Citations previously identified for full-text evaluation from the 2016 and 2020 annual Global Emergency Medicine Literature Review (GEMLR) were screened for inclusion in this study. Since 2005, the GEMLR group has conducted an annual review of the peer-reviewed and grey literature to screen, evaluate and review the most rigorously conducted and relevant research in GEM published each year.12 Each year the complete database of selected articles as well as full summaries and critical analyses of the top articles are published in Academic Emergency Medicine online and open access. The screening methods and inclusion criteria for the GEMLR review have been previously described and were consistently applied from 2016 to 2020.12 Articles from the 2016 to 2020 GEMLR data sets were obtained by downloading the data sets which are available to the public online at

Inclusion and exclusion criteria

Articles were included in this study if they were included in GEMLR, reported original research conducted in an LMIC and were published in a peer-reviewed journal. For multicountry studies, articles were included if they included at least one LMIC as a study site. Systematic reviews, editorials, case reports, review articles, grey literature, conference abstracts and studies that exclusively used publicly available data sets were excluded. Studies which listed only a single collaborative authorship group (eg, CRASH-3 Collaborators) were excluded because author affiliations were unavailable.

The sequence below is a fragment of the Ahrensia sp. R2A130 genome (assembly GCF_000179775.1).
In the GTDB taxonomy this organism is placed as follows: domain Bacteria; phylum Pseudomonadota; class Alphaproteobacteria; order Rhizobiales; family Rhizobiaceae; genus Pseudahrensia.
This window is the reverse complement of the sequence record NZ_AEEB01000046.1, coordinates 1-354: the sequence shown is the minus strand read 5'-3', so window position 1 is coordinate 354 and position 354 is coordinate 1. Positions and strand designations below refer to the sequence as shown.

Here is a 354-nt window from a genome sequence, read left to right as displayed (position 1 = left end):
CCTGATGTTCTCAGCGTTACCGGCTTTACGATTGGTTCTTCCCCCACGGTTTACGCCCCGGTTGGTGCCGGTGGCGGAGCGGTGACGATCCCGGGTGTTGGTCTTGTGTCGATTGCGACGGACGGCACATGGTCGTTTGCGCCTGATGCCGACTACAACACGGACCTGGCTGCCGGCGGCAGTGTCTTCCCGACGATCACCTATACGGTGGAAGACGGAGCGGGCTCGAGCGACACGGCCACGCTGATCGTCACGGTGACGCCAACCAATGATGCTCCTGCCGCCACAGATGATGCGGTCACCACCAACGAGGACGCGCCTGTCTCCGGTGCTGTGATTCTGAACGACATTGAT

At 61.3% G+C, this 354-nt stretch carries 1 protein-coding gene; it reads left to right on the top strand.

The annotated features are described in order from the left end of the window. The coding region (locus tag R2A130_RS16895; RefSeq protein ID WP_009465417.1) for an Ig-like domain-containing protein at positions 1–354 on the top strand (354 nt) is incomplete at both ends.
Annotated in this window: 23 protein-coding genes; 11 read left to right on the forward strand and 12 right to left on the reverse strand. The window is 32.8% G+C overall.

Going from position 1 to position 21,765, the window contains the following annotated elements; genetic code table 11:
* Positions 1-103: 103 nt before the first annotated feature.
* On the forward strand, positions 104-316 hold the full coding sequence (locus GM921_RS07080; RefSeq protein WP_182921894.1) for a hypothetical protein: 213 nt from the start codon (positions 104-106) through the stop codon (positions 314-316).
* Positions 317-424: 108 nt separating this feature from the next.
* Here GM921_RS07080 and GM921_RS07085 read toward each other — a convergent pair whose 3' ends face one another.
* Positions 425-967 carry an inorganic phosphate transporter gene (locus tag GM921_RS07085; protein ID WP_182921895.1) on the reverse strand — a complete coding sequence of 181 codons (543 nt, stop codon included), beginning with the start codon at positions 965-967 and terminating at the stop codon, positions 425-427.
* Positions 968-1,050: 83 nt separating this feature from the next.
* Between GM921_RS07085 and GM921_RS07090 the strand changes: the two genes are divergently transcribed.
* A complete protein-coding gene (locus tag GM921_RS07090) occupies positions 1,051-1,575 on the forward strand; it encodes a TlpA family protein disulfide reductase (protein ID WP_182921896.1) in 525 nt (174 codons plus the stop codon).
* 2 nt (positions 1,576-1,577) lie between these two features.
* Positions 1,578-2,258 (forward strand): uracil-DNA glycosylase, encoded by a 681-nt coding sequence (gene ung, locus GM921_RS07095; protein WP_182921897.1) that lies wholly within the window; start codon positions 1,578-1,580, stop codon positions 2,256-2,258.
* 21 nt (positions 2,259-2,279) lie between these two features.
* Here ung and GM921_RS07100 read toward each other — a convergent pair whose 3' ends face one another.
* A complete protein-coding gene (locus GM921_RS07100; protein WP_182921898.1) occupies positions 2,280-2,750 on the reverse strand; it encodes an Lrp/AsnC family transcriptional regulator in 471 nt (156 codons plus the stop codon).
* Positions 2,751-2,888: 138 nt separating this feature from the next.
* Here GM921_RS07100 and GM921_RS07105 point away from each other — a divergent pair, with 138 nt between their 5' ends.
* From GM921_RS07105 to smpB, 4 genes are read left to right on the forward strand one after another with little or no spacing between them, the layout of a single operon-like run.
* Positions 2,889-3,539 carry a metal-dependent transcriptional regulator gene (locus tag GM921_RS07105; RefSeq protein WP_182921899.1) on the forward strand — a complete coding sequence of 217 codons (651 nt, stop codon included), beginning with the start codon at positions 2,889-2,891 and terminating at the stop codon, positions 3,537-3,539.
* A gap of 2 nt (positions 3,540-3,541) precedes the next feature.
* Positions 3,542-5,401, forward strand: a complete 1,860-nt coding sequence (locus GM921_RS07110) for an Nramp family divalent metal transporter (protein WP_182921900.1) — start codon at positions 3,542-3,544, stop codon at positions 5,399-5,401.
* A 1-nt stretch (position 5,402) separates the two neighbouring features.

Data extraction and variables

Articles were previously assigned by the GEMLR review group into three categories: Emergency Care in Resource Limited Settings (ECRLS), Emergency Medicine Development (EMD) or Disaster and Humanitarian Relief (DHR). For each article, the following data were extracted: article title, journal name, publication year, GEMLR category (ie, ECRLS, EMD and DHR), main study topic (later divided into subfields based on frequency), study design as reported in the article, publication language(s) (of either the abstract or full manuscript), study country(s) (ie, country where data were collected or from which data were obtained), number of authors, each authors’ order in the authorship list, each authors’ number of affiliations, the country of each author’s listed affiliation(s), if a funding source was listed, funding source type (government, industry, private foundation, academic institution, healthcare facility, non-governmental organisation (NGO), other) and the country(s) of the funding support. Articles and author affiliations were categorised using countries’ 2021 World Bank income classifications.17 Each country was categorised by region using WHO’s assignment of regions: African region, Region of the Americas, South-East Asian Region, European Region, Eastern Mediterranean Region, and Western Pacific Region.18